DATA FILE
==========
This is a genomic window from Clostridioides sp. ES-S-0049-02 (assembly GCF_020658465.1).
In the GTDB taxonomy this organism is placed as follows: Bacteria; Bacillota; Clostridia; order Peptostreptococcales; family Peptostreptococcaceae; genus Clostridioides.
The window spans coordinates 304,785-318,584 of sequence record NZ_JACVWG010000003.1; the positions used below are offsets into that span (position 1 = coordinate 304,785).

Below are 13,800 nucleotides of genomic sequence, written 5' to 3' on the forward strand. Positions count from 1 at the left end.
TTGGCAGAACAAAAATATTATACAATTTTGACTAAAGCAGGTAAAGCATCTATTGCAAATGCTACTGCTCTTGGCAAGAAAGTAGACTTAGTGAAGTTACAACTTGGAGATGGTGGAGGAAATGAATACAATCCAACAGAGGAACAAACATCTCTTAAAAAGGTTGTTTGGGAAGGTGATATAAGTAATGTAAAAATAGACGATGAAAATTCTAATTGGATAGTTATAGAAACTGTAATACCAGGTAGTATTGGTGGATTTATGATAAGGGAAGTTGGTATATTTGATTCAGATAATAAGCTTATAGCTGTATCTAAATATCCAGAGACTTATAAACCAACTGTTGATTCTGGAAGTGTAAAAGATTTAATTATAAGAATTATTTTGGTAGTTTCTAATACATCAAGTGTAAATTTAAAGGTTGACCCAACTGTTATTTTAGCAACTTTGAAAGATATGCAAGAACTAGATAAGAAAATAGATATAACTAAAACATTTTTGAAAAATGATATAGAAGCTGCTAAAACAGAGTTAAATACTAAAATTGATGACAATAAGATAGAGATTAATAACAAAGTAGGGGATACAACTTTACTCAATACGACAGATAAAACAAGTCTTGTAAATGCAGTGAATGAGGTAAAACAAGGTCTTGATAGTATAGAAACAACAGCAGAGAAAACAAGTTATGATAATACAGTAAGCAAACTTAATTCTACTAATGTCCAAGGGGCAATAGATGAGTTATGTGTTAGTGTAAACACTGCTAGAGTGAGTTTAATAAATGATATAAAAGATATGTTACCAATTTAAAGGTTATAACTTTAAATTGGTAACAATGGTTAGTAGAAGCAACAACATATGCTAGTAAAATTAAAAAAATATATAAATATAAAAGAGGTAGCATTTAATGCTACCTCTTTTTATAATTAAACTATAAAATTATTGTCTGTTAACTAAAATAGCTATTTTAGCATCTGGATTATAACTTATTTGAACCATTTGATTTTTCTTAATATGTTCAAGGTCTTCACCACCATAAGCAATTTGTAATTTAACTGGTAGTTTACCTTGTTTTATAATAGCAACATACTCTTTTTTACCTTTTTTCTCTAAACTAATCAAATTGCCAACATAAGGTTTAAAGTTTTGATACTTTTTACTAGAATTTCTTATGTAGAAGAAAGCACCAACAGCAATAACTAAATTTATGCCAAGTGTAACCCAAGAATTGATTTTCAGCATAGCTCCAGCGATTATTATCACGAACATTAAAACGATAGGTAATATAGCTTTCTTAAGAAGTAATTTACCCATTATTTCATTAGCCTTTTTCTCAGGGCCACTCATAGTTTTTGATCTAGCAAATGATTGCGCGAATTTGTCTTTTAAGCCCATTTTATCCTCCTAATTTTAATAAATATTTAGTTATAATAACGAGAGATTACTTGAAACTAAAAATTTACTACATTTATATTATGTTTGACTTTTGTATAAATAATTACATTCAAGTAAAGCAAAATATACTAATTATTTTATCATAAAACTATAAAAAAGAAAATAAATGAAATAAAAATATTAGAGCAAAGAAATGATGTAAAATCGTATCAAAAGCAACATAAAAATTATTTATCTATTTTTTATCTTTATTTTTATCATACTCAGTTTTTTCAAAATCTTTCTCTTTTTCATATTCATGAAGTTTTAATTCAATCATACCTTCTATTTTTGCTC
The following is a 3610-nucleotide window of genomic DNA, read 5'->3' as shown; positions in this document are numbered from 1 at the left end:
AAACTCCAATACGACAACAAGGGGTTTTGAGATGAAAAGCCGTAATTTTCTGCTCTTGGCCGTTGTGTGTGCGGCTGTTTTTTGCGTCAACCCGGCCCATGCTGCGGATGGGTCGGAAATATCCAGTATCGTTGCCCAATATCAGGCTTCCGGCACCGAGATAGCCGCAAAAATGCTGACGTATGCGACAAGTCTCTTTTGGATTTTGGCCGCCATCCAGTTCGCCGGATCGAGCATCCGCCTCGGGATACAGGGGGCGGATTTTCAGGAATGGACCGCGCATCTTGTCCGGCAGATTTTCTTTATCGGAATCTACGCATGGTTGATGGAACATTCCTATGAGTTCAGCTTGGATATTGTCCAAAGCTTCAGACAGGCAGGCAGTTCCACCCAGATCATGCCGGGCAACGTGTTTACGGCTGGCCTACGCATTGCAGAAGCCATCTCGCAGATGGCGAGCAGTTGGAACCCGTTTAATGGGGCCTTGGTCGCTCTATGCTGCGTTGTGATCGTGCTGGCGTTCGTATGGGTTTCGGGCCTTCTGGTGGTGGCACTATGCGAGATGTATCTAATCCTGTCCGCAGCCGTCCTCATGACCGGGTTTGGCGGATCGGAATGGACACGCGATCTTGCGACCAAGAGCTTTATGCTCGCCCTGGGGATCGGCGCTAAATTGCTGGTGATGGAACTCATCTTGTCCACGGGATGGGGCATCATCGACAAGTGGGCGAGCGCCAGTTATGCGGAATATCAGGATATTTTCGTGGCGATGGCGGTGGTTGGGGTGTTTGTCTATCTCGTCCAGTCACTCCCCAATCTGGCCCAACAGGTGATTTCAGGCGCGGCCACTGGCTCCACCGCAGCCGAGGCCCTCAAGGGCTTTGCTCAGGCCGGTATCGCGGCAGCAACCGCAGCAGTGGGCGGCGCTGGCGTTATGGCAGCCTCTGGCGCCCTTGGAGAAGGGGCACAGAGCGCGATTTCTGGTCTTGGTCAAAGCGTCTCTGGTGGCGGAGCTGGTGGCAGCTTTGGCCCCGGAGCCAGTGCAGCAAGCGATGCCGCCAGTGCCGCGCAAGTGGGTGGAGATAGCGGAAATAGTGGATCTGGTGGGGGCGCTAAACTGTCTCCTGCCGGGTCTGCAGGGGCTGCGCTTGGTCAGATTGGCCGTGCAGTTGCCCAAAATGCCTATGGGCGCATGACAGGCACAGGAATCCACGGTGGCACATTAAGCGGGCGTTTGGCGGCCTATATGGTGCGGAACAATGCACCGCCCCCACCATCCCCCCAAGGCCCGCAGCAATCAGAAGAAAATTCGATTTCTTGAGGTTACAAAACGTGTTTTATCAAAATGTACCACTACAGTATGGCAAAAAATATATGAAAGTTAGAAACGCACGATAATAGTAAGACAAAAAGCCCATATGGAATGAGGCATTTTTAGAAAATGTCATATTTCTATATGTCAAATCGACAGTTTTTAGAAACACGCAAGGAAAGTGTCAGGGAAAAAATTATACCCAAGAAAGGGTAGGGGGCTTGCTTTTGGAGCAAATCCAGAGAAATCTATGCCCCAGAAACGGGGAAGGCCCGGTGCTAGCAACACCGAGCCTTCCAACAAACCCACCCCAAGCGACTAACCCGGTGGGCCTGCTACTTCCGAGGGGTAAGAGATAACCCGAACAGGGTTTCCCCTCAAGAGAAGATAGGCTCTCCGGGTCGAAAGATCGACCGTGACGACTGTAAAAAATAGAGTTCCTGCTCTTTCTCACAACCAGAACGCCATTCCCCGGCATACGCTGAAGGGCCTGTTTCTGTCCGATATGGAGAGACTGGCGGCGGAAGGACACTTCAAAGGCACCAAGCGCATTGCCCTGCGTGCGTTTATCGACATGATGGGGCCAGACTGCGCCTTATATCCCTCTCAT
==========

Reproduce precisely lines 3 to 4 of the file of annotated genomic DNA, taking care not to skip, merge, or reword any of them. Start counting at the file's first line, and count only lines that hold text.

The window spans coordinates 304,785-318,584 of sequence record NZ_JACVWG010000003.1; the positions used below are offsets into that span (position 1 = coordinate 304,785).

Below are 13,800 nucleotides of genomic sequence, written 5' to 3' on the forward strand. Positions count from 1 at the left end.